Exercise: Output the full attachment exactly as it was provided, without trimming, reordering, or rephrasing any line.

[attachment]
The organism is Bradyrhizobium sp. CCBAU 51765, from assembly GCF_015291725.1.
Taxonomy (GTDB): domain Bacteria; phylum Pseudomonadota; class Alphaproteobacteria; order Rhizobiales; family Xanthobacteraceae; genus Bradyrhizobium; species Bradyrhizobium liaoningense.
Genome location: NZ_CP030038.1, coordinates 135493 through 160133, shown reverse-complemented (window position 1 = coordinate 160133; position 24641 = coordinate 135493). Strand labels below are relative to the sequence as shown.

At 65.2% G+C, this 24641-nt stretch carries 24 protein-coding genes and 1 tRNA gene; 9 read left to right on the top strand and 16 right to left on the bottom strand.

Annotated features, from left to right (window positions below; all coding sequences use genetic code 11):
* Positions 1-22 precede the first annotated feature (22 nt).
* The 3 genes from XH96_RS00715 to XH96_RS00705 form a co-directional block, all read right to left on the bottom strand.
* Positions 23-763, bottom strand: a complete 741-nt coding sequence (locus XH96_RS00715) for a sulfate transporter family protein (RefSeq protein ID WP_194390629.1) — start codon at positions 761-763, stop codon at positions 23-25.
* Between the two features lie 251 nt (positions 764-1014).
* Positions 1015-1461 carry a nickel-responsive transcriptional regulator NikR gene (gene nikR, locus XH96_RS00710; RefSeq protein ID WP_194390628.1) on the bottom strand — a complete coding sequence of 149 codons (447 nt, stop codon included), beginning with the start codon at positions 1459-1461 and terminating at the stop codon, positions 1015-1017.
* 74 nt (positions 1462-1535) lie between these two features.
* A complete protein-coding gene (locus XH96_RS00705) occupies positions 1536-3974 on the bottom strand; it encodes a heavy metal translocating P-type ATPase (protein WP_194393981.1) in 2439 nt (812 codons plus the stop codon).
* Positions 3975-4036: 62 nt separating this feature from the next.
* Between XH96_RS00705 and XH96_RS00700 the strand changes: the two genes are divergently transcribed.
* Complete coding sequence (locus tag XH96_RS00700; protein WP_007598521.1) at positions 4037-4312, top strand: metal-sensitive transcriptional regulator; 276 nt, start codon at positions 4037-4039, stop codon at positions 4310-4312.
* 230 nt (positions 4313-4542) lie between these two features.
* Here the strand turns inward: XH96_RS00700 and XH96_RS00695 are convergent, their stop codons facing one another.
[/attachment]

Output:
The organism is Bradyrhizobium sp. CCBAU 51765, from assembly GCF_015291725.1.
Taxonomy (GTDB): domain Bacteria; phylum Pseudomonadota; class Alphaproteobacteria; order Rhizobiales; family Xanthobacteraceae; genus Bradyrhizobium; species Bradyrhizobium liaoningense.
Genome location: NZ_CP030038.1, coordinates 135493 through 160133, shown reverse-complemented (window position 1 = coordinate 160133; position 24641 = coordinate 135493). Strand labels below are relative to the sequence as shown.

At 65.2% G+C, this 24641-nt stretch carries 24 protein-coding genes and 1 tRNA gene; 9 read left to right on the top strand and 16 right to left on the bottom strand.

Annotated features, from left to right (window positions below; all coding sequences use genetic code 11):
* Positions 1-22 precede the first annotated feature (22 nt).
* The 3 genes from XH96_RS00715 to XH96_RS00705 form a co-directional block, all read right to left on the bottom strand.
* Positions 23-763, bottom strand: a complete 741-nt coding sequence (locus XH96_RS00715) for a sulfate transporter family protein (RefSeq protein ID WP_194390629.1) — start codon at positions 761-763, stop codon at positions 23-25.
* Between the two features lie 251 nt (positions 764-1014).
* Positions 1015-1461 carry a nickel-responsive transcriptional regulator NikR gene (gene nikR, locus XH96_RS00710; RefSeq protein ID WP_194390628.1) on the bottom strand — a complete coding sequence of 149 codons (447 nt, stop codon included), beginning with the start codon at positions 1459-1461 and terminating at the stop codon, positions 1015-1017.
* 74 nt (positions 1462-1535) lie between these two features.
* A complete protein-coding gene (locus XH96_RS00705) occupies positions 1536-3974 on the bottom strand; it encodes a heavy metal translocating P-type ATPase (protein WP_194393981.1) in 2439 nt (812 codons plus the stop codon).
* Positions 3975-4036: 62 nt separating this feature from the next.
* Between XH96_RS00705 and XH96_RS00700 the strand changes: the two genes are divergently transcribed.
* Complete coding sequence (locus tag XH96_RS00700; protein WP_007598521.1) at positions 4037-4312, top strand: metal-sensitive transcriptional regulator; 276 nt, start codon at positions 4037-4039, stop codon at positions 4310-4312.
* 230 nt (positions 4313-4542) lie between these two features.
* Here the strand turns inward: XH96_RS00700 and XH96_RS00695 are convergent, their stop codons facing one another.